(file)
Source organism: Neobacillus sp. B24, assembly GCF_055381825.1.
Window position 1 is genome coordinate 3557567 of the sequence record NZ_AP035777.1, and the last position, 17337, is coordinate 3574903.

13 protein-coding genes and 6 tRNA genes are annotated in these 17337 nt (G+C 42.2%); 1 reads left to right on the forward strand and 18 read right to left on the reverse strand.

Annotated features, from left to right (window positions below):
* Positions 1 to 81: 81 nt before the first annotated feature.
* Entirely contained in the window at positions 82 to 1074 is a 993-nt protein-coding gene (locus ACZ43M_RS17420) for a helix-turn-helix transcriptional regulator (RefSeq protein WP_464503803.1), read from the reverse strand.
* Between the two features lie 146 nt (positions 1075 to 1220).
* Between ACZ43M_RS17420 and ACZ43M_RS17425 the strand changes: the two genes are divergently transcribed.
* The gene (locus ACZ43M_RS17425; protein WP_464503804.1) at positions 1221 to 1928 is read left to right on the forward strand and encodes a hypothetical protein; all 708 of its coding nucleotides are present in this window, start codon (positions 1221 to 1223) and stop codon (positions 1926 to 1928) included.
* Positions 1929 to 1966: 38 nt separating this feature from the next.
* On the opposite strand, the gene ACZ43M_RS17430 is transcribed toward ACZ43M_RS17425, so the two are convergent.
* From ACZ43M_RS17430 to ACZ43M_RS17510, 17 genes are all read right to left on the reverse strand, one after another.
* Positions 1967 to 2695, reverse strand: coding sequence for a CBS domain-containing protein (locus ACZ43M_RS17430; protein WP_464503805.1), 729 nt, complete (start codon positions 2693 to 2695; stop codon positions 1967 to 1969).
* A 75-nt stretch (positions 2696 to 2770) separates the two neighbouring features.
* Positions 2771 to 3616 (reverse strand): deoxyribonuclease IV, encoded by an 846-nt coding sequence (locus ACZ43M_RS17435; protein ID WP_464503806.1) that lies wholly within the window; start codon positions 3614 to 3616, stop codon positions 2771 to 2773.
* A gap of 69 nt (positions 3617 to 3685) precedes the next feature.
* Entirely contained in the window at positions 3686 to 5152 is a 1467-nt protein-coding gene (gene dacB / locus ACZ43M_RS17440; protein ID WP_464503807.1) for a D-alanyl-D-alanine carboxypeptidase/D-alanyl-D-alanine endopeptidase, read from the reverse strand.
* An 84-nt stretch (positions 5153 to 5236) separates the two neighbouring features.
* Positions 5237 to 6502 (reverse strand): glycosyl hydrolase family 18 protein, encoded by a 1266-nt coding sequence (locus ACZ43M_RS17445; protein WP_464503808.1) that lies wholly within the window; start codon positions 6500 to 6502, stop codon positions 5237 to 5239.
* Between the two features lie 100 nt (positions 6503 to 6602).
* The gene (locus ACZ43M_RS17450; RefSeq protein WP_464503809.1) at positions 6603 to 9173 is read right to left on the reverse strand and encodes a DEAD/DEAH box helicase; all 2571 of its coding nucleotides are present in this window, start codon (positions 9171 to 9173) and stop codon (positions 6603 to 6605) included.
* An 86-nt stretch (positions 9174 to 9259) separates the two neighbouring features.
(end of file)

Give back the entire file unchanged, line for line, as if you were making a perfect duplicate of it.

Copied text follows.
Source organism: Neobacillus sp. B24, assembly GCF_055381825.1.
Window position 1 is genome coordinate 3557567 of the sequence record NZ_AP035777.1, and the last position, 17337, is coordinate 3574903.

13 protein-coding genes and 6 tRNA genes are annotated in these 17337 nt (G+C 42.2%); 1 reads left to right on the forward strand and 18 read right to left on the reverse strand.

Annotated features, from left to right (window positions below):
* Positions 1 to 81: 81 nt before the first annotated feature.
* Entirely contained in the window at positions 82 to 1074 is a 993-nt protein-coding gene (locus ACZ43M_RS17420) for a helix-turn-helix transcriptional regulator (RefSeq protein WP_464503803.1), read from the reverse strand.
* Between the two features lie 146 nt (positions 1075 to 1220).
* Between ACZ43M_RS17420 and ACZ43M_RS17425 the strand changes: the two genes are divergently transcribed.
* The gene (locus ACZ43M_RS17425; protein WP_464503804.1) at positions 1221 to 1928 is read left to right on the forward strand and encodes a hypothetical protein; all 708 of its coding nucleotides are present in this window, start codon (positions 1221 to 1223) and stop codon (positions 1926 to 1928) included.
* Positions 1929 to 1966: 38 nt separating this feature from the next.
* On the opposite strand, the gene ACZ43M_RS17430 is transcribed toward ACZ43M_RS17425, so the two are convergent.
* From ACZ43M_RS17430 to ACZ43M_RS17510, 17 genes are all read right to left on the reverse strand, one after another.
* Positions 1967 to 2695, reverse strand: coding sequence for a CBS domain-containing protein (locus ACZ43M_RS17430; protein WP_464503805.1), 729 nt, complete (start codon positions 2693 to 2695; stop codon positions 1967 to 1969).
* A 75-nt stretch (positions 2696 to 2770) separates the two neighbouring features.
* Positions 2771 to 3616 (reverse strand): deoxyribonuclease IV, encoded by an 846-nt coding sequence (locus ACZ43M_RS17435; protein ID WP_464503806.1) that lies wholly within the window; start codon positions 3614 to 3616, stop codon positions 2771 to 2773.
* A gap of 69 nt (positions 3617 to 3685) precedes the next feature.
* Entirely contained in the window at positions 3686 to 5152 is a 1467-nt protein-coding gene (gene dacB / locus ACZ43M_RS17440; protein ID WP_464503807.1) for a D-alanyl-D-alanine carboxypeptidase/D-alanyl-D-alanine endopeptidase, read from the reverse strand.
* An 84-nt stretch (positions 5153 to 5236) separates the two neighbouring features.
* Positions 5237 to 6502 (reverse strand): glycosyl hydrolase family 18 protein, encoded by a 1266-nt coding sequence (locus ACZ43M_RS17445; protein WP_464503808.1) that lies wholly within the window; start codon positions 6500 to 6502, stop codon positions 5237 to 5239.
* Between the two features lie 100 nt (positions 6503 to 6602).
* The gene (locus ACZ43M_RS17450; RefSeq protein WP_464503809.1) at positions 6603 to 9173 is read right to left on the reverse strand and encodes a DEAD/DEAH box helicase; all 2571 of its coding nucleotides are present in this window, start codon (positions 9171 to 9173) and stop codon (positions 6603 to 6605) included.
* An 86-nt stretch (positions 9174 to 9259) separates the two neighbouring features.